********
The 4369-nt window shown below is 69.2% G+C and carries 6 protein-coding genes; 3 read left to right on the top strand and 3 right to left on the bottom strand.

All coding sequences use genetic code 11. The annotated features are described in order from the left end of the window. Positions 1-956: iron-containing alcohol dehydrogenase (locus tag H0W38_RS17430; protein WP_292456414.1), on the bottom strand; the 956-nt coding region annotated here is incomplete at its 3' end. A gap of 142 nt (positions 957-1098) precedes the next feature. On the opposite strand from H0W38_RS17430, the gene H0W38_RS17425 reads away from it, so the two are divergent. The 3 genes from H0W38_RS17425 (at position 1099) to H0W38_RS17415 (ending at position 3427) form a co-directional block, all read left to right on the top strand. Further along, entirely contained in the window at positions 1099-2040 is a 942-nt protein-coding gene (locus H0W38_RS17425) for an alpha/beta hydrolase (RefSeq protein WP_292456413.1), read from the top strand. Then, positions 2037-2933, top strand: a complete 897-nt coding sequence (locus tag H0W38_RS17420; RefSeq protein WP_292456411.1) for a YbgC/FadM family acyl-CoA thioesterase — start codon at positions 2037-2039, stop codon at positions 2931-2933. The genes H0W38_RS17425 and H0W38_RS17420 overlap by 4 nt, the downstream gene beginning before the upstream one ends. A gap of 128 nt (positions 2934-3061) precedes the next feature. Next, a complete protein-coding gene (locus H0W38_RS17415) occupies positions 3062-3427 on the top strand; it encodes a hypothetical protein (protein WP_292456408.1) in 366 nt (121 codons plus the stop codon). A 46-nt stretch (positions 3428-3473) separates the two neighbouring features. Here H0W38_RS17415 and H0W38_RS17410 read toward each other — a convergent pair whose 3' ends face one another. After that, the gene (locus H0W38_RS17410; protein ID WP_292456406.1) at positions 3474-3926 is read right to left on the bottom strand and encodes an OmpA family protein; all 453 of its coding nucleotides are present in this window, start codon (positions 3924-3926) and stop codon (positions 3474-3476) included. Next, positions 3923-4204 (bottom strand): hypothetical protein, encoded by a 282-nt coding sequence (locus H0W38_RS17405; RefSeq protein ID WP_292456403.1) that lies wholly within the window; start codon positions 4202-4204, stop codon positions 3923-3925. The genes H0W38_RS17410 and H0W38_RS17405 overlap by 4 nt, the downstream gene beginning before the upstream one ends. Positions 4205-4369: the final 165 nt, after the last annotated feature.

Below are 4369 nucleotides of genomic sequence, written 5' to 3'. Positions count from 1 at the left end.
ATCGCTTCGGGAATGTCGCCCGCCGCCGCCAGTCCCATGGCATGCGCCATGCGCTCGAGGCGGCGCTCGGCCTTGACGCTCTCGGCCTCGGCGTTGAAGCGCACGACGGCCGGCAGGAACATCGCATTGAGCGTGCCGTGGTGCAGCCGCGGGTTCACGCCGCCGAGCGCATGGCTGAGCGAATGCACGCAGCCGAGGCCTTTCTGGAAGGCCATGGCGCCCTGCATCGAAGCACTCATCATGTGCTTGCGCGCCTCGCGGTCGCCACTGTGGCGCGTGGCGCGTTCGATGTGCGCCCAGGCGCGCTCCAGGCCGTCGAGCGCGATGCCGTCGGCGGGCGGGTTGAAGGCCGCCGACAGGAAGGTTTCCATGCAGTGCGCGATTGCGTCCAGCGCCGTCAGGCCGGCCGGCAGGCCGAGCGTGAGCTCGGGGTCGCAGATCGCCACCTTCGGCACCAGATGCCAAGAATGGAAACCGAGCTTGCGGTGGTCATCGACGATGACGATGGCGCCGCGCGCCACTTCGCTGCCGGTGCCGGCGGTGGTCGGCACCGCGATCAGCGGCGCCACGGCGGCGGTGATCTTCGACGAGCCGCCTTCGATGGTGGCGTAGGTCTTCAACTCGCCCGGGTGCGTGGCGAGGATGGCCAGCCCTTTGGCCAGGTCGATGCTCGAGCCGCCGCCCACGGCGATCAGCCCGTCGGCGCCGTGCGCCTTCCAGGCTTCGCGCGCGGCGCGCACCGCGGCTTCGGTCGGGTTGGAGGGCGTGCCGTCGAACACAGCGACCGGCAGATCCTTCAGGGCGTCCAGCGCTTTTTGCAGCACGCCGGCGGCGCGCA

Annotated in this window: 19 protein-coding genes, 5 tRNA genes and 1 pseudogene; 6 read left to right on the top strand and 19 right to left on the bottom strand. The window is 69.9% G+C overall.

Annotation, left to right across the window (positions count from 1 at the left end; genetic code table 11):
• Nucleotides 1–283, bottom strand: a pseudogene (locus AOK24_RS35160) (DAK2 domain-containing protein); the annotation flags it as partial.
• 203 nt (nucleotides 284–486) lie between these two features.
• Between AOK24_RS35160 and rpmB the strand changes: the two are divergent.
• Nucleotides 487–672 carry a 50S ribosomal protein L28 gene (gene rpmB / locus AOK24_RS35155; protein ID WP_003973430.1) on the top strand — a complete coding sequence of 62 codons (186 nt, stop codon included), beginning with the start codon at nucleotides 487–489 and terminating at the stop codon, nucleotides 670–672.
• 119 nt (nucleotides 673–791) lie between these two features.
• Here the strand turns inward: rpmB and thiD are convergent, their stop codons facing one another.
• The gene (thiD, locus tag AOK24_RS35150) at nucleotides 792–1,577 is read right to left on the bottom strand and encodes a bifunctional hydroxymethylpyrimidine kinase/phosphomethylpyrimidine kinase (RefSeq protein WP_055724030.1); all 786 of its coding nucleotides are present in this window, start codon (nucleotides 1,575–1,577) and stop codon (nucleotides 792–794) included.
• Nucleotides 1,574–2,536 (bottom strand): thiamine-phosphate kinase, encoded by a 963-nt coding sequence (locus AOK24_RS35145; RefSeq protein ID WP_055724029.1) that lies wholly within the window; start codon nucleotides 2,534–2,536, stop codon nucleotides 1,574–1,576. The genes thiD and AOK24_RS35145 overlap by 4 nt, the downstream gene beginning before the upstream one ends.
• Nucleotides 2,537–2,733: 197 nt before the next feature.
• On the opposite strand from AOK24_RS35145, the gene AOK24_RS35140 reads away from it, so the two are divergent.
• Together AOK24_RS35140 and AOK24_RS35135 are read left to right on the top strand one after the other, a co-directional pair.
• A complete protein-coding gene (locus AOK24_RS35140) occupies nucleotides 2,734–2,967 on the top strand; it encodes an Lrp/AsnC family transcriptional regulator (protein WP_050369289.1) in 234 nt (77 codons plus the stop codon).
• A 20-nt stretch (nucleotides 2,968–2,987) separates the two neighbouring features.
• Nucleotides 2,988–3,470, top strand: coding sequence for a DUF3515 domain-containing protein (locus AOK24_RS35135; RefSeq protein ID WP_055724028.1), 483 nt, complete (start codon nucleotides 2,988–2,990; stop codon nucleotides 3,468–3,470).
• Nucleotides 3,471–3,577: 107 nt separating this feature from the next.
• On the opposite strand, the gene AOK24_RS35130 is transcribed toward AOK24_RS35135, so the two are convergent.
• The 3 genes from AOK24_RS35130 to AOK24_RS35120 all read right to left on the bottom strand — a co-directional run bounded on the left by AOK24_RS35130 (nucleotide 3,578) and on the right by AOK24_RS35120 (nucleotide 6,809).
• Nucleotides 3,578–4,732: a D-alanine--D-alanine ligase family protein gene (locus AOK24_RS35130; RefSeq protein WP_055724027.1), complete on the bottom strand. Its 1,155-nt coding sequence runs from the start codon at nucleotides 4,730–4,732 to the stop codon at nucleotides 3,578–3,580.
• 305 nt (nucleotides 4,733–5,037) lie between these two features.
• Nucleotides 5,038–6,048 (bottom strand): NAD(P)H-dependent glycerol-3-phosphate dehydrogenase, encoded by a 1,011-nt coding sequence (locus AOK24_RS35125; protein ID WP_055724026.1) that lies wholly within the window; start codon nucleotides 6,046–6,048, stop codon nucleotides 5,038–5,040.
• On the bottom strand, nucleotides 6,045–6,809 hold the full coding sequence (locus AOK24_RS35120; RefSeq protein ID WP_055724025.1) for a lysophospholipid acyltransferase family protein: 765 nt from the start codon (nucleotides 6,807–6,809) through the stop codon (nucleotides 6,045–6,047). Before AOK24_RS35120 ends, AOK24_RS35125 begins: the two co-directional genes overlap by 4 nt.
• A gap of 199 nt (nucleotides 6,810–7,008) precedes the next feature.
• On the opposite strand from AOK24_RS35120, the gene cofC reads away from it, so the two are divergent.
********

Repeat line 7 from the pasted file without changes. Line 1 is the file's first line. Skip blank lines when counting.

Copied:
• Nucleotides 1–283, bottom strand: a pseudogene (locus AOK24_RS35160) (DAK2 domain-containing protein); the annotation flags it as partial.